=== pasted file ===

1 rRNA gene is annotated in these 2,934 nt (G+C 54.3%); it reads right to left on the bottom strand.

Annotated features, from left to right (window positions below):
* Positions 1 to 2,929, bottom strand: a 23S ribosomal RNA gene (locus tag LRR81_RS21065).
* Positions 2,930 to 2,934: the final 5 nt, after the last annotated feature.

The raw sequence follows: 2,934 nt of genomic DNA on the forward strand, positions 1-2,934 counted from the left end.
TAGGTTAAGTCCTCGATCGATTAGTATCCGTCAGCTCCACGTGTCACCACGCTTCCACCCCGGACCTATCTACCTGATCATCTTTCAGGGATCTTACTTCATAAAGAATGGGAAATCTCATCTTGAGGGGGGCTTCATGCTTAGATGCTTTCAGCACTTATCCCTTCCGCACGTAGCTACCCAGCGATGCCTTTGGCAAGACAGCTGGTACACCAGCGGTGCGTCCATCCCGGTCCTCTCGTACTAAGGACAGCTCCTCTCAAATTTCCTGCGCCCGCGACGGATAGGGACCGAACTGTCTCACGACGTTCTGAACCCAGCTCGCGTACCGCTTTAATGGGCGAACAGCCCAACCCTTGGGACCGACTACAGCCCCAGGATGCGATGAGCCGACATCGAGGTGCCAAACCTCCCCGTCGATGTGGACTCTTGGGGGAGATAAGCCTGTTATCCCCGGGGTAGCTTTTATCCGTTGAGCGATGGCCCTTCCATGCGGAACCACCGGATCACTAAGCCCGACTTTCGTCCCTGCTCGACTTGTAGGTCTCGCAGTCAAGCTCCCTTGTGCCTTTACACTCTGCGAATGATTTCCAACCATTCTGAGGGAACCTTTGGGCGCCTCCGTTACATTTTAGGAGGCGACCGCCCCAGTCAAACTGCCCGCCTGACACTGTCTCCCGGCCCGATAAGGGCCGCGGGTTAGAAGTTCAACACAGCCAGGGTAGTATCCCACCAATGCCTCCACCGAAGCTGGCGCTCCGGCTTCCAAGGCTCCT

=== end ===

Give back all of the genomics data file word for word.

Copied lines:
1 rRNA gene is annotated in these 2,934 nt (G+C 54.3%); it reads right to left on the bottom strand.

Annotated features, from left to right (window positions below):
* Positions 1 to 2,929, bottom strand: a 23S ribosomal RNA gene (locus tag LRR81_RS21065).
* Positions 2,930 to 2,934: the final 5 nt, after the last annotated feature.

The raw sequence follows: 2,934 nt of genomic DNA on the forward strand, positions 1-2,934 counted from the left end.
TAGGTTAAGTCCTCGATCGATTAGTATCCGTCAGCTCCACGTGTCACCACGCTTCCACCCCGGACCTATCTACCTGATCATCTTTCAGGGATCTTACTTCATAAAGAATGGGAAATCTCATCTTGAGGGGGGCTTCATGCTTAGATGCTTTCAGCACTTATCCCTTCCGCACGTAGCTACCCAGCGATGCCTTTGGCAAGACAGCTGGTACACCAGCGGTGCGTCCATCCCGGTCCTCTCGTACTAAGGACAGCTCCTCTCAAATTTCCTGCGCCCGCGACGGATAGGGACCGAACTGTCTCACGACGTTCTGAACCCAGCTCGCGTACCGCTTTAATGGGCGAACAGCCCAACCCTTGGGACCGACTACAGCCCCAGGATGCGATGAGCCGACATCGAGGTGCCAAACCTCCCCGTCGATGTGGACTCTTGGGGGAGATAAGCCTGTTATCCCCGGGGTAGCTTTTATCCGTTGAGCGATGGCCCTTCCATGCGGAACCACCGGATCACTAAGCCCGACTTTCGTCCCTGCTCGACTTGTAGGTCTCGCAGTCAAGCTCCCTTGTGCCTTTACACTCTGCGAATGATTTCCAACCATTCTGAGGGAACCTTTGGGCGCCTCCGTTACATTTTAGGAGGCGACCGCCCCAGTCAAACTGCCCGCCTGACACTGTCTCCCGGCCCGATAAGGGCCGCGGGTTAGAAGTTCAACACAGCCAGGGTAGTATCCCACCAATGCCTCCACCGAAGCTGGCGCTCCGGCTTCCAAGGCTCCT